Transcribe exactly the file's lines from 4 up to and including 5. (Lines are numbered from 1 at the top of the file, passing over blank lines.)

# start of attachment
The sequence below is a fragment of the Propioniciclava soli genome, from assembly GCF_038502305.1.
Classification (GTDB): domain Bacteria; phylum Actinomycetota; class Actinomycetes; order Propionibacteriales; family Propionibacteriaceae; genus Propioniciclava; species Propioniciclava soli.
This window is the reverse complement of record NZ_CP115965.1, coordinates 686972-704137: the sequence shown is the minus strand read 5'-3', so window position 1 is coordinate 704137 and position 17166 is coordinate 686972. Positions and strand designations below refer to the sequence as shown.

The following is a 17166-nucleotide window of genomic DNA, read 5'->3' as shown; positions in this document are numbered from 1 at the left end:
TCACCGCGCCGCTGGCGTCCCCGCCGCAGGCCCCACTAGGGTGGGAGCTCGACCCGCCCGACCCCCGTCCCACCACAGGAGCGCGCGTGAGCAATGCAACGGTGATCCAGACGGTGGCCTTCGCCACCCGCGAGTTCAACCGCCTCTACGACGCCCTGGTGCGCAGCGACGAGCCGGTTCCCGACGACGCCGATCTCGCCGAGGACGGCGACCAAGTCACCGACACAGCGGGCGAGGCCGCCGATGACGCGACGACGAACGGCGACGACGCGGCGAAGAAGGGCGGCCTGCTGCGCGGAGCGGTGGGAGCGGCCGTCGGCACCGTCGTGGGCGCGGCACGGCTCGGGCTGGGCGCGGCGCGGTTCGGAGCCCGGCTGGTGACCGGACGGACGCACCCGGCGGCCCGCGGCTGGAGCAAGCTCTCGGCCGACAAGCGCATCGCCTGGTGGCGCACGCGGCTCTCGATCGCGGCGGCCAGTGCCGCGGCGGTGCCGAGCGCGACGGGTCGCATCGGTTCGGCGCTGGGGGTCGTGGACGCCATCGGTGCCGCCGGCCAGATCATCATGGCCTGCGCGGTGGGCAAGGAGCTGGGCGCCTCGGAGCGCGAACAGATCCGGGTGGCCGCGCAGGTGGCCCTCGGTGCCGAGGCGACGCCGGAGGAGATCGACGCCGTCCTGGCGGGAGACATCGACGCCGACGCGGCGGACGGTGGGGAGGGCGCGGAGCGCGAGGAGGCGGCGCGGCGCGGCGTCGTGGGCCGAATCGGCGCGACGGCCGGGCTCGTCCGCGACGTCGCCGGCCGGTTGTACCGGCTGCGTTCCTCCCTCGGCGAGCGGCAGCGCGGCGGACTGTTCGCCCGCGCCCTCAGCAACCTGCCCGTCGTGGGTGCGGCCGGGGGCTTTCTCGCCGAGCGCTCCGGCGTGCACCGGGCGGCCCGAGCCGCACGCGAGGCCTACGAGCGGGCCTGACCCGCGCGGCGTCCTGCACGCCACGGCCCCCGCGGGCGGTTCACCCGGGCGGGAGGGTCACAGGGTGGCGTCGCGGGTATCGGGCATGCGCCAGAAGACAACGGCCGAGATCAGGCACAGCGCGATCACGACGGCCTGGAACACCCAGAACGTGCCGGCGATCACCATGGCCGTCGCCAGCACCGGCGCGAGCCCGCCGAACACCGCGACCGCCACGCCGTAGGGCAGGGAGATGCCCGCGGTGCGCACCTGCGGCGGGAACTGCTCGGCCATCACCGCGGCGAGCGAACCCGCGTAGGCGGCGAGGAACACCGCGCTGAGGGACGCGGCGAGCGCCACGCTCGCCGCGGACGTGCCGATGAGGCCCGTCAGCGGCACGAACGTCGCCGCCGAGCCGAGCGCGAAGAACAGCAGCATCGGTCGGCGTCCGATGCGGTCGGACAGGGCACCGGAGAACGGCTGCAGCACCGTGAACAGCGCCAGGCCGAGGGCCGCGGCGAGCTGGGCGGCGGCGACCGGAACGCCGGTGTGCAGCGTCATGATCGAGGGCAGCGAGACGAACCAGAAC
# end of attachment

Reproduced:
The following is a 17166-nucleotide window of genomic DNA, read 5'->3' as shown; positions in this document are numbered from 1 at the left end:
TCACCGCGCCGCTGGCGTCCCCGCCGCAGGCCCCACTAGGGTGGGAGCTCGACCCGCCCGACCCCCGTCCCACCACAGGAGCGCGCGTGAGCAATGCAACGGTGATCCAGACGGTGGCCTTCGCCACCCGCGAGTTCAACCGCCTCTACGACGCCCTGGTGCGCAGCGACGAGCCGGTTCCCGACGACGCCGATCTCGCCGAGGACGGCGACCAAGTCACCGACACAGCGGGCGAGGCCGCCGATGACGCGACGACGAACGGCGACGACGCGGCGAAGAAGGGCGGCCTGCTGCGCGGAGCGGTGGGAGCGGCCGTCGGCACCGTCGTGGGCGCGGCACGGCTCGGGCTGGGCGCGGCGCGGTTCGGAGCCCGGCTGGTGACCGGACGGACGCACCCGGCGGCCCGCGGCTGGAGCAAGCTCTCGGCCGACAAGCGCATCGCCTGGTGGCGCACGCGGCTCTCGATCGCGGCGGCCAGTGCCGCGGCGGTGCCGAGCGCGACGGGTCGCATCGGTTCGGCGCTGGGGGTCGTGGACGCCATCGGTGCCGCCGGCCAGATCATCATGGCCTGCGCGGTGGGCAAGGAGCTGGGCGCCTCGGAGCGCGAACAGATCCGGGTGGCCGCGCAGGTGGCCCTCGGTGCCGAGGCGACGCCGGAGGAGATCGACGCCGTCCTGGCGGGAGACATCGACGCCGACGCGGCGGACGGTGGGGAGGGCGCGGAGCGCGAGGAGGCGGCGCGGCGCGGCGTCGTGGGCCGAATCGGCGCGACGGCCGGGCTCGTCCGCGACGTCGCCGGCCGGTTGTACCGGCTGCGTTCCTCCCTCGGCGAGCGGCAGCGCGGCGGACTGTTCGCCCGCGCCCTCAGCAACCTGCCCGTCGTGGGTGCGGCCGGGGGCTTTCTCGCCGAGCGCTCCGGCGTGCACCGGGCGGCCCGAGCCGCACGCGAGGCCTACGAGCGGGCCTGACCCGCGCGGCGTCCTGCACGCCACGGCCCCCGCGGGCGGTTCACCCGGGCGGGAGGGTCACAGGGTGGCGTCGCGGGTATCGGGCATGCGCCAGAAGACAACGGCCGAGATCAGGCACAGCGCGATCACGACGGCCTGGAACACCCAGAACGTGCCGGCGATCACCATGGCCGTCGCCAGCACCGGCGCGAGCCCGCCGAACACCGCGACCGCCACGCCGTAGGGCAGGGAGATGCCCGCGGTGCGCACCTGCGGCGGGAACTGCTCGGCCATCACCGCGGCGAGCGAACCCGCGTAGGCGGCGAGGAACACCGCGCTGAGGGACGCGGCGAGCGCCACGCTCGCCGCGGACGTGCCGATGAGGCCCGTCAGCGGCACGAACGTCGCCGCCGAGCCGAGCGCGAAGAACAGCAGCATCGGTCGGCGTCCGATGCGGTCGGACAGGGCACCGGAGAACGGCTGCAGCACCGTGAACAGCGCCAGGCCGAGGGCCGCGGCGAGCTGGGCGGCGGCGACCGGAACGCCGGTGTGCAGCGTCATGATCGAGGGCAGCGAGACGAACCAGAAC